Write about what you (don’t) know, and write it better than anyone else.

Guest Post by Jason Lasky

I’m both for and against the idea of writing about what I know.

I’m for it because it’s a safe place to start, and I’m against it because it’s limiting and detrimental to living a more creative life.

While I was working towards my (eventually-abandoned) MFA at the Actors Studio Drama School, it was suggested that I choose a memory, an event, or an occasion as the foundation for building a world with specific details- seasons, temperatures, time periods, locations- that would be populated by people whose routined lives I was going to complicate.  These could be combinations of people I knew well (me included), who I would then morph into creatures that would be at once recognizable and relatable to an audience, yet unrecognizable to those I used as models.

At one point, though, I started thinking how instead of relating to my characters, I could not relate to them, and that’s when I touched upon the idea of abandoning what I knew and searching for (or researching for) what I didn’t know.  I discovered so much more about writing a character by giving them physical, mental and spiritual qualities that I knew nothing next to nothing about (at first).

My published play, Mend the Envelope, features a man who is an internationally award-winning architect and hot air ballooning expert with a C4 spinal injury who turns to God because of the loss of his son. He started as me.  I made choices about this man’s past, and those choices required a tremendous amount of research in order to understand his psychological state before even a single word was spoken when the lights came up. The same can be said about his wife.

I can say that the time I put in to learning about my fictitious characters made me have a new appreciation and understanding for people in the various worlds they inhabit, and I believe this also helped lead to the play’s successful runs in New York and its future productions in Russia and China.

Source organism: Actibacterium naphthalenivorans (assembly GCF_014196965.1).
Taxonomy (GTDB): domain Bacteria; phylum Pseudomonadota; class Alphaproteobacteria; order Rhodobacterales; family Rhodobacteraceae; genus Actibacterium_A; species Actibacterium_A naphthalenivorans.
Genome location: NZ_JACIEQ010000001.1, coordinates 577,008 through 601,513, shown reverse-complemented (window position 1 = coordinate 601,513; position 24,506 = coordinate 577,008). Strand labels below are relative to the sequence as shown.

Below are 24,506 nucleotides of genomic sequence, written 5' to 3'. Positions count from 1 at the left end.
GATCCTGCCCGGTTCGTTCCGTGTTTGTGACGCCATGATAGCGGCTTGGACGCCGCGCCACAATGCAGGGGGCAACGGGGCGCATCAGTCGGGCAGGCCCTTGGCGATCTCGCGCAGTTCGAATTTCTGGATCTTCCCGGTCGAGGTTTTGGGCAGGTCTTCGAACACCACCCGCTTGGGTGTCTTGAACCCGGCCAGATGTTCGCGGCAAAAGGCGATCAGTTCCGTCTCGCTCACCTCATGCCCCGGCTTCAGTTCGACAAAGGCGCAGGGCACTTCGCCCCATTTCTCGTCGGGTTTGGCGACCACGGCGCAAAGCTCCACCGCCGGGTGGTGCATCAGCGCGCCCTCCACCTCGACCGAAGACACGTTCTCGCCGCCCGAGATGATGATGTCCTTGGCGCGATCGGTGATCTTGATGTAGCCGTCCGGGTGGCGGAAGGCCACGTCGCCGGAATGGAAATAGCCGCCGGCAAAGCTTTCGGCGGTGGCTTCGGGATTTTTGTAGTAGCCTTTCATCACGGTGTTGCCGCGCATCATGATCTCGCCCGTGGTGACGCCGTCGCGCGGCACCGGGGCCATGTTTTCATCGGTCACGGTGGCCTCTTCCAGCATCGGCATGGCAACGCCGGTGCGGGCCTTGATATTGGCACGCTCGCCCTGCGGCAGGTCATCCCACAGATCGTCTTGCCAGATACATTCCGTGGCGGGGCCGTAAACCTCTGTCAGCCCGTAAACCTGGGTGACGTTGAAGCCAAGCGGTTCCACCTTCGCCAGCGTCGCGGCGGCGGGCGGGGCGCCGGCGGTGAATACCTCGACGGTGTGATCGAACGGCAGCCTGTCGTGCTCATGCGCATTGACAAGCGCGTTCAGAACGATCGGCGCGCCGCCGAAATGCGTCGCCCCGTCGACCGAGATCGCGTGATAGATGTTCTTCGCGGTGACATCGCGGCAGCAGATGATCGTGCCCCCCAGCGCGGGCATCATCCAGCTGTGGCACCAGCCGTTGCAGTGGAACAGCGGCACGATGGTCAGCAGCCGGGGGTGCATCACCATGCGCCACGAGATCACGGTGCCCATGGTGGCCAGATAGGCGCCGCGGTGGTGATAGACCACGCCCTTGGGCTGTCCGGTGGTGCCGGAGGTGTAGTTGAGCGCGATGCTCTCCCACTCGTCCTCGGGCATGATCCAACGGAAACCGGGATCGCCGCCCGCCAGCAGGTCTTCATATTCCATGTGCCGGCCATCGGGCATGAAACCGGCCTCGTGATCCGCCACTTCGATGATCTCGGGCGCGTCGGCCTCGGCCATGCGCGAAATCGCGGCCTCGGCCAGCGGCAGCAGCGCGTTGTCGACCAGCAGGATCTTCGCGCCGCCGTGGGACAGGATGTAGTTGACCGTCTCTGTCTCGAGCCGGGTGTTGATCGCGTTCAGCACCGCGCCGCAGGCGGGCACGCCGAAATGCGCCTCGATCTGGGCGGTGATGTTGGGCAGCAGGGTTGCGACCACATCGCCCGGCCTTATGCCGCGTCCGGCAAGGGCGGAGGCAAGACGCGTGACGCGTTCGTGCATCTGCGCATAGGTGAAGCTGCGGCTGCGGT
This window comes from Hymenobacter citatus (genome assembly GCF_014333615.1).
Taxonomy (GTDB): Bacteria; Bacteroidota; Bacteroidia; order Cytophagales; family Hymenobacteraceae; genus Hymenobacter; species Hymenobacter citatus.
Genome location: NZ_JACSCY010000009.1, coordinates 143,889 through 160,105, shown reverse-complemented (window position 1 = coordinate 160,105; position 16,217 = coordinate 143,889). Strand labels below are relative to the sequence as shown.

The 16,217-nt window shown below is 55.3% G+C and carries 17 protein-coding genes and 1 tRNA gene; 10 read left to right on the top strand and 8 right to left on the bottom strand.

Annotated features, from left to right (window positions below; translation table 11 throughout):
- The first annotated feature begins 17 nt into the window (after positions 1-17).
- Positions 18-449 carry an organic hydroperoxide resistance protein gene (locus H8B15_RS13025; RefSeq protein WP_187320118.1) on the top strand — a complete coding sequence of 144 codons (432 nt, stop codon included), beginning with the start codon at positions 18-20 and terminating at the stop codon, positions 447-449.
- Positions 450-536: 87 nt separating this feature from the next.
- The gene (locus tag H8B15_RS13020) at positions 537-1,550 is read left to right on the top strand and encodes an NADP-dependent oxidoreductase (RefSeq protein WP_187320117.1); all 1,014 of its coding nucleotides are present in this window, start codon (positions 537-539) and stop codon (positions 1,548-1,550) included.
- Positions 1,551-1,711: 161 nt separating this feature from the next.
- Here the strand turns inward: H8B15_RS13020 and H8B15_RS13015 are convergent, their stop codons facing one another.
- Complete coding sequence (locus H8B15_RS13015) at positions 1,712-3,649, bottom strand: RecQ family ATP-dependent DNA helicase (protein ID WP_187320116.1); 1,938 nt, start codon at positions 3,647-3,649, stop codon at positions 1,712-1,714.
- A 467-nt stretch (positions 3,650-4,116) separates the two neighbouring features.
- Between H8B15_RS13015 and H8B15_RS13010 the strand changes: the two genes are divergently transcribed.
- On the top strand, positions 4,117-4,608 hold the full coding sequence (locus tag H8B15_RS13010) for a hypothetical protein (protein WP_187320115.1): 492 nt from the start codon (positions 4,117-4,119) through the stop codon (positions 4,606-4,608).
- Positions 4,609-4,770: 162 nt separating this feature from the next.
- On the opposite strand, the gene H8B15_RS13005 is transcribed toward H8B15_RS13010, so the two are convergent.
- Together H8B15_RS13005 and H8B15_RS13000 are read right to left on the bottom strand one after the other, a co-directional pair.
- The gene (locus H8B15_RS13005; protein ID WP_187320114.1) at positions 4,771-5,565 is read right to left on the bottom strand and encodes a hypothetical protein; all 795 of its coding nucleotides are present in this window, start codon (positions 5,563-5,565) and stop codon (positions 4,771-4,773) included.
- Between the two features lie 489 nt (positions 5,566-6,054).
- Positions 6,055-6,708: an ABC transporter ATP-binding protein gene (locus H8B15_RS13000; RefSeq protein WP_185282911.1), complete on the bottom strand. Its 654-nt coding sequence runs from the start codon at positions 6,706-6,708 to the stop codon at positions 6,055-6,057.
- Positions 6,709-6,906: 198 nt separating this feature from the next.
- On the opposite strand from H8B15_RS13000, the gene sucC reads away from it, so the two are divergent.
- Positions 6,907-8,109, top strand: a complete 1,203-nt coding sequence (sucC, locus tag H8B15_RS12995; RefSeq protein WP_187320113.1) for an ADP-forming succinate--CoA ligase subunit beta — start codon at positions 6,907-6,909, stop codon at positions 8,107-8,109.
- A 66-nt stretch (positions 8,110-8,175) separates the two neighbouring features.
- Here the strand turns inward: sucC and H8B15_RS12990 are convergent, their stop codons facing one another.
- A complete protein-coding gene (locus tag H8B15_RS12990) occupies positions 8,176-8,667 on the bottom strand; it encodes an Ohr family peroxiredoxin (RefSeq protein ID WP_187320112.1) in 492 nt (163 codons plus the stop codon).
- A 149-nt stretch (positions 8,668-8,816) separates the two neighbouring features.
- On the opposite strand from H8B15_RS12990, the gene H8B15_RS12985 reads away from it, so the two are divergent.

That being said, I’m trying something different now.

I’ve moved about the world the last several years, experienced a nice slice of life, and encountered a bevy of colorful characters along the way who have shared with me their own slices of experience.  Take, for instance, a pale-skinned girl with red-dyed curly pig-tails and glasses who I met during a Q&A in Murmansk, Russia in January thanks to funding provided by Theatre Communications Groupí¢â‚¬â„¢s Global Connections: On the Road grant.í‚  Smiling and laughing, she told me and a group of other strangers a story about feeding squirrels during a frigid winter when she was a kid by walking through a forested area with nuts in her pockets.

The specificity and energy with which she spoke burned several images into my brain, so much so that a scene in my new play 40 Days of Night is constructed based on her memories.  These pages flowed in a very organic and authentic way.

I think it’s okay if people write about what they know, but ití¢â‚¬â„¢s very possible that their biases and their agendas may ultimately end up impeding the development of their imagination.í‚  Listening to other peopleí¢â‚¬â„¢s experiences and making myself as permeable as possible is a fantastic way to access the magic of creativity because it forces me to work harder.

Through my experience of listening and filling in the imaginary gaps, a great deal of specificity that I couple with the authentic telling of a story allows me to create my version of reality that contains all the specifics and is equally authentic in its own right.í‚  This way of working also contributes to a greater accessibility to deeper meanings, for I see that feeding the squirrels speaks to the larger ideas of childlike naivet탩, to the innocence of youth and the enjoyment of simple times, which is a universally understood idea that Ií¢â‚¬â„¢m trying to capture through this action.

This appeal to the universality of the human experience is something that all good plays try to accomplish, and through this approach of looking to the strangerí¢â‚¬â„¢s story as a guide to specificity and authenticity I am finding there are more magical possibilities available for constructing my own realities.

In essence, while I would certainly not shun the idea of writing about what I know, I feel that both conducting research into uncharted territories and that simple act of listening to a stranger can create ample fodder for the writing of a character and a scene that bears truth, specificity, and universality.

 


Jason Lasky is an American playwright and actor.í‚  He is the co-founder of 5th Wall Theater, Shanghaií¢â‚¬â„¢s critically-acclaimed independent theater, and Lasky Productions, a performance company dedicated to international collaborations.í‚  His play Rendezvous: A Tragicomedy, co-authored with his wife Svetlana and presented in collaboration with Shanghai LGBT, was the first English language play addressing transgendered identity in mainland China.í‚  He is also the founder and live composer of the Shanghai Soundpainting Ensemble.í‚  His theater work has been publicized internationally, most recently in ITI-info magazine.í‚  For more information about his work, please visit www.jasonlasky.com.

The opinions contained herein are solely those of Jason Lasky, and not necessarily those of Play Submissions Helper.

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